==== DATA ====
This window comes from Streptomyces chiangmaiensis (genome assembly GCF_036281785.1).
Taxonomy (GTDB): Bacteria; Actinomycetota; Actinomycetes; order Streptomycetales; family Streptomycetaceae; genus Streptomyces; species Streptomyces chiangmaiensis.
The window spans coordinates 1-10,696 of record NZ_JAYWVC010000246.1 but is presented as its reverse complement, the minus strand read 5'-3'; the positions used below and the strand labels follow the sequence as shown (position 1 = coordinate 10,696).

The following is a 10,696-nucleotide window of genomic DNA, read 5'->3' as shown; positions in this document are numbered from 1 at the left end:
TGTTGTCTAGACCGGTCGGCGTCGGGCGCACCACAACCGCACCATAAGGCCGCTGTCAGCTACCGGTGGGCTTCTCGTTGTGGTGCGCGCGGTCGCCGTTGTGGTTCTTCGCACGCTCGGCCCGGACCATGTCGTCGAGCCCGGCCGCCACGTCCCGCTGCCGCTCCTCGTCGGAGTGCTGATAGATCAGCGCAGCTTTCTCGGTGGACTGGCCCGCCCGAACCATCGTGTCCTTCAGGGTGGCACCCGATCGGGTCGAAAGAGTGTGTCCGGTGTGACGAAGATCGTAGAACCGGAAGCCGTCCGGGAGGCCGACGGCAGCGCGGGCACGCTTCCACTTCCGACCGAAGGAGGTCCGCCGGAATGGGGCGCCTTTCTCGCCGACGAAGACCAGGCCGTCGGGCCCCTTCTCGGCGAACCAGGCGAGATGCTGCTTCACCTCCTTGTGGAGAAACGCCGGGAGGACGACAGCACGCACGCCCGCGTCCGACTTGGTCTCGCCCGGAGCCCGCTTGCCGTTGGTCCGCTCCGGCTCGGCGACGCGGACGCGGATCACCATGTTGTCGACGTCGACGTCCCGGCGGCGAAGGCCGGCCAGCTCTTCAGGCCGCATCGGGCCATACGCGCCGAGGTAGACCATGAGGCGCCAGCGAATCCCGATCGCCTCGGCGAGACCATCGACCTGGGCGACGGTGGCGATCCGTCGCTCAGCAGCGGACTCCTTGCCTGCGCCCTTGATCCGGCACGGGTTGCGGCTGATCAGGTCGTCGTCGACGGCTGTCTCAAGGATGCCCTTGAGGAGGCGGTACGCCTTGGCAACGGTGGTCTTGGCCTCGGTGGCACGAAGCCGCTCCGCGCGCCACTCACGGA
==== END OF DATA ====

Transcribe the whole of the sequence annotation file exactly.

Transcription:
This window comes from Streptomyces chiangmaiensis (genome assembly GCF_036281785.1).
Taxonomy (GTDB): Bacteria; Actinomycetota; Actinomycetes; order Streptomycetales; family Streptomycetaceae; genus Streptomyces; species Streptomyces chiangmaiensis.
The window spans coordinates 1-10,696 of record NZ_JAYWVC010000246.1 but is presented as its reverse complement, the minus strand read 5'-3'; the positions used below and the strand labels follow the sequence as shown (position 1 = coordinate 10,696).

The following is a 10,696-nucleotide window of genomic DNA, read 5'->3' as shown; positions in this document are numbered from 1 at the left end:
TGTTGTCTAGACCGGTCGGCGTCGGGCGCACCACAACCGCACCATAAGGCCGCTGTCAGCTACCGGTGGGCTTCTCGTTGTGGTGCGCGCGGTCGCCGTTGTGGTTCTTCGCACGCTCGGCCCGGACCATGTCGTCGAGCCCGGCCGCCACGTCCCGCTGCCGCTCCTCGTCGGAGTGCTGATAGATCAGCGCAGCTTTCTCGGTGGACTGGCCCGCCCGAACCATCGTGTCCTTCAGGGTGGCACCCGATCGGGTCGAAAGAGTGTGTCCGGTGTGACGAAGATCGTAGAACCGGAAGCCGTCCGGGAGGCCGACGGCAGCGCGGGCACGCTTCCACTTCCGACCGAAGGAGGTCCGCCGGAATGGGGCGCCTTTCTCGCCGACGAAGACCAGGCCGTCGGGCCCCTTCTCGGCGAACCAGGCGAGATGCTGCTTCACCTCCTTGTGGAGAAACGCCGGGAGGACGACAGCACGCACGCCCGCGTCCGACTTGGTCTCGCCCGGAGCCCGCTTGCCGTTGGTCCGCTCCGGCTCGGCGACGCGGACGCGGATCACCATGTTGTCGACGTCGACGTCCCGGCGGCGAAGGCCGGCCAGCTCTTCAGGCCGCATCGGGCCATACGCGCCGAGGTAGACCATGAGGCGCCAGCGAATCCCGATCGCCTCGGCGAGACCATCGACCTGGGCGACGGTGGCGATCCGTCGCTCAGCAGCGGACTCCTTGCCTGCGCCCTTGATCCGGCACGGGTTGCGGCTGATCAGGTCGTCGTCGACGGCTGTCTCAAGGATGCCCTTGAGGAGGCGGTACGCCTTGGCAACGGTGGTCTTGGCCTCGGTGGCACGAAGCCGCTCCGCGCGCCACTCACGGA